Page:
If its first month of business here is any indication of things to come, life in America will be very good for Irish cheap-and-chic retailer Primark.
Four weeks ago, the Dublin, Ireland-based division of UK company Associated British Foods, whose 270 stores in Europe have been a huge hit with consumers across the pond, launched its first-ever U.S. store in Boston’s Downtown Crossing. The September 10 opening was a low-key yet festive affair, complete with balloons, a ribbon-cutting by mayor Marty Walsh, and a human tunnel of store associates cheering and welcoming the first shoppers.
Although the crowd of a few hundred who entered first on opening day was presumably smaller than expected (the crowd control barriers set up outside the store were reportedly prepared to handle thousands), once word got out about the retailer’s on-trend apparel, accessories and home goods offered at rock-bottom prices, shoppers began flocking to the store in increasing numbers. Earlier this week, a store associate working in the home goods department said that by the last Sunday in September the crowds had grown so big inside the store that would-be shoppers had to wait outside for traffic to thin out a bit before being let in.
The New Boston Store
The U.S. flagship is a four-story 77,000 sq. foot emporium located on Washington Avenue in the historic Burnham Building, once the home of Boston’s iconic Filene’s Department store. Shoppers are welcomed by a neon-trimmed “Hello Boston” mural before entering the women’s apparel space in which fashion is beautifully displayed on mannequins (the store has 500 of them), piled high by size, color and style on tables, and arrayed on walls and t-stands. The décor is befitting an upscale specialty flagship, with open sightlines, upbeat music, elegant fixtures, attractive artwork, judicious use of large video screens and signage that is attractive and tasteful, giving shoppers almost no preparation for the reverse sticker shock that awaits them.
“These are seven dollars?” cried an incredulous woman in her early twenties, holding up a pair of indigo mid-rise skinny jeans (65% cotton, 33% polyester and 2% spandex imported from China). Pricier versions at $15 and $22 contained a higher percentage of cotton and were made of heavier fabric with more detail.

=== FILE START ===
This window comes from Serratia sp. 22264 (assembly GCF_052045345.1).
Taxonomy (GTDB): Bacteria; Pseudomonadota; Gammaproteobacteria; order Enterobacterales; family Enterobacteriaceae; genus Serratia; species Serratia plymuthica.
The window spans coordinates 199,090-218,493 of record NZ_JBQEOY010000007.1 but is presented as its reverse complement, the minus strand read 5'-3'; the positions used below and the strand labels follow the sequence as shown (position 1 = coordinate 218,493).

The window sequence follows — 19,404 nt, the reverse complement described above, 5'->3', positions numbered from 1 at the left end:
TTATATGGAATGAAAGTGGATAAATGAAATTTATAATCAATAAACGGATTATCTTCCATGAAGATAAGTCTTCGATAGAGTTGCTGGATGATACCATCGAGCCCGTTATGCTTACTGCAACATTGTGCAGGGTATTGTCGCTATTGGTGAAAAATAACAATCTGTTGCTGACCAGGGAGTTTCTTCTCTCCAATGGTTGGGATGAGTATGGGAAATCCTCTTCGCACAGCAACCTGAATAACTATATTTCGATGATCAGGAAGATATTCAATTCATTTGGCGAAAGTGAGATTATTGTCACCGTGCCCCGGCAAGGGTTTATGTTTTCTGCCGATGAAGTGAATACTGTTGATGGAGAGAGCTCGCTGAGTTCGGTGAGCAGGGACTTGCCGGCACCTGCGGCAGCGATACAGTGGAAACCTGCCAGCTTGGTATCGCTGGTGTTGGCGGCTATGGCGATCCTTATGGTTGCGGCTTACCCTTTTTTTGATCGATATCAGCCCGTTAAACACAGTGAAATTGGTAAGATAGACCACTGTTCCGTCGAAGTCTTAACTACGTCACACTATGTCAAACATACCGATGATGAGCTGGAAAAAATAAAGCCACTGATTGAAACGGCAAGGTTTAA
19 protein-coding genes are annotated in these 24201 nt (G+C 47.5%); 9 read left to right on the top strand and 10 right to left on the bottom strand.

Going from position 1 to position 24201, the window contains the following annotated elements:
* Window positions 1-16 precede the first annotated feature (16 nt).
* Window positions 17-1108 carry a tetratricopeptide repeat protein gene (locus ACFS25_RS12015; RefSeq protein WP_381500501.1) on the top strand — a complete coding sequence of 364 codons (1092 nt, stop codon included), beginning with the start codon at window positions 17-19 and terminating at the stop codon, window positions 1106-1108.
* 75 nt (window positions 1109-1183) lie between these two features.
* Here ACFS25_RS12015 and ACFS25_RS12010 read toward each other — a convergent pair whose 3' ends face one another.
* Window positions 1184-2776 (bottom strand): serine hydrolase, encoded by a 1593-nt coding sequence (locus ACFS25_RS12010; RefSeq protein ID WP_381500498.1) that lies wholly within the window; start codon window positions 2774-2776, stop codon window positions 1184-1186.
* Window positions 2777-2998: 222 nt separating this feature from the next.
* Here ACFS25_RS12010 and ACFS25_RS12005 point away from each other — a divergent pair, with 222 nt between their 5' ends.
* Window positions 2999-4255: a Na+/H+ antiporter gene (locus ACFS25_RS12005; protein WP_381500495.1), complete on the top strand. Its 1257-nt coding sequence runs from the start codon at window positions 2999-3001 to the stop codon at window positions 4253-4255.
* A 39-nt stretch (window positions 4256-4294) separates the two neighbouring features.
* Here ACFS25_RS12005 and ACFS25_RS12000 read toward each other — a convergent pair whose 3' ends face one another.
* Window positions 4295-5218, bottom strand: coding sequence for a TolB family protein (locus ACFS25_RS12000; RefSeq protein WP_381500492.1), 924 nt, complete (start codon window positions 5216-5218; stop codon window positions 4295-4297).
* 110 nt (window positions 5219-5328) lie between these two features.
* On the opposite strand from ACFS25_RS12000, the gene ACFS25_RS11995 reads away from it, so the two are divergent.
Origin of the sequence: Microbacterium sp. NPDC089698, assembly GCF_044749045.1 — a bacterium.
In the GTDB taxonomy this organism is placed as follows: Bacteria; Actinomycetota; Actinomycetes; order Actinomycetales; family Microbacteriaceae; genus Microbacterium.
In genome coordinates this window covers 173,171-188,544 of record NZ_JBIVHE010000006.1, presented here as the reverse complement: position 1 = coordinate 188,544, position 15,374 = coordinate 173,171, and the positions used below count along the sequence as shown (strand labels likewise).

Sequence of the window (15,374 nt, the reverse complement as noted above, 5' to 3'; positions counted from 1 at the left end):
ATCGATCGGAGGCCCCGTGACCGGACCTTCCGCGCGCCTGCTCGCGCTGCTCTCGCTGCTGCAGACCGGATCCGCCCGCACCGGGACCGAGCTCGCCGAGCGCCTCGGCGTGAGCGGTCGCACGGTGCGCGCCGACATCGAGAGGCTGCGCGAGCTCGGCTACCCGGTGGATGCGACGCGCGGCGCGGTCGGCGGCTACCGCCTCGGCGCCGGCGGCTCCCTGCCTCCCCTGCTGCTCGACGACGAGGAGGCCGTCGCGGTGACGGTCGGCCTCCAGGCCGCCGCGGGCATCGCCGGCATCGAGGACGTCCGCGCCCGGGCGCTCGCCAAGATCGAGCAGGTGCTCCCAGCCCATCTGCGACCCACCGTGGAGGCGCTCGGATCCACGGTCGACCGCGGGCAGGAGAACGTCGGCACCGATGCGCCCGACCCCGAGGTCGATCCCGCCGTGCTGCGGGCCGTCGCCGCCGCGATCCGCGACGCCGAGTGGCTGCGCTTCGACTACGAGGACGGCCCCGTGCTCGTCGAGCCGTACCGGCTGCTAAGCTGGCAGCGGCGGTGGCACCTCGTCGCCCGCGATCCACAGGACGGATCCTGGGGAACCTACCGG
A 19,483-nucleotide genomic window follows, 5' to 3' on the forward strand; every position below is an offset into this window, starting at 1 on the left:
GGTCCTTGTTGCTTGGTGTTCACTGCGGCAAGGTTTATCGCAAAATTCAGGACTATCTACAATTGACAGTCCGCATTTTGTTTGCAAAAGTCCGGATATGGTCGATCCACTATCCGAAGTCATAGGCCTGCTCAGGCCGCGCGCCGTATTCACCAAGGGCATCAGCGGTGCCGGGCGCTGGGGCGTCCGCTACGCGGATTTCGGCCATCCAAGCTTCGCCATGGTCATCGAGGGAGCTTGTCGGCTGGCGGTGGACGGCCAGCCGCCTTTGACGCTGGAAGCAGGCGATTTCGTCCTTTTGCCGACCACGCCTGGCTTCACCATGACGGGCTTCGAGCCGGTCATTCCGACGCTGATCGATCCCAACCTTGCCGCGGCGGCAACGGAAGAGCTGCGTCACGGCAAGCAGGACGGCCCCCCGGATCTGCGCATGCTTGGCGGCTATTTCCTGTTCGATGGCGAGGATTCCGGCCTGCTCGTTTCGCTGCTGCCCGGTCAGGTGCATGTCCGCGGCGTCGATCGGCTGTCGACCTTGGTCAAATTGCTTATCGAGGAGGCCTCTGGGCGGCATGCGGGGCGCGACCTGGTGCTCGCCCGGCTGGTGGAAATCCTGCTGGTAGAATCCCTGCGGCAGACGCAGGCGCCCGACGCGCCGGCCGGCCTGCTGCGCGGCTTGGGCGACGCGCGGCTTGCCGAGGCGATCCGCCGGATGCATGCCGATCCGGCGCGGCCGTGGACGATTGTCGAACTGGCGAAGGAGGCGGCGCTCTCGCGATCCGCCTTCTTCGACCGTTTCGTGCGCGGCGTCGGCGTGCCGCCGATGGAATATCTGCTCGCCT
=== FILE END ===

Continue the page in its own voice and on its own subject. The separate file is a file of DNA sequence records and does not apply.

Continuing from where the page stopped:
In the expansive sweater area, styles ranged from basic 100% acrylic crewneck pullovers in solid colors priced at $8 to trendier popcorn stitch, drapey cardigans and others priced in the mid-teens and above. A sweater coat bearing a very close resemblance to one at Urban Outfitters was one-fifth the price. The vast majority of product was from China and Southeast Asia.
On the second floor is more women’s apparel and accessories, including a huge activewear department. In the shoe department, racks of $11 stiletto pumps and $22 fringed suede booties were going like hotcakes.
Men’s is on the third floor, and children’s and home on the fourth.
As shoppers fill their Primark-supplied shopping bags and carts, store associates continuously replace empty spaces on racks and tables with new merchandise.
In the men’s accessories area, an associate was refilling a rack of $7 plaid woven acrylic scarves. “We’re selling thousands of these,” he said, “and the weather hasn’t even turned cold yet.”
According to an analysis done earlier this year by Alliance Bernstein and reported in the Wall Street Journal, U.S. Primark prices are reportedly at least 20 percent below Forever21 and 40% below H&M. The retailer’s determination to offer the lowest prices in the marketplace is carried out in a systematic way. Store managers scour the competition, changing prices if they find a like product elsewhere that is cheaper. A table of cotton/spandex camisoles in a dozen colors was priced at $1.60 to undercut Forever 21’s lower-priced F21 Red brand, which was offering them at $1.80.
Focus on Service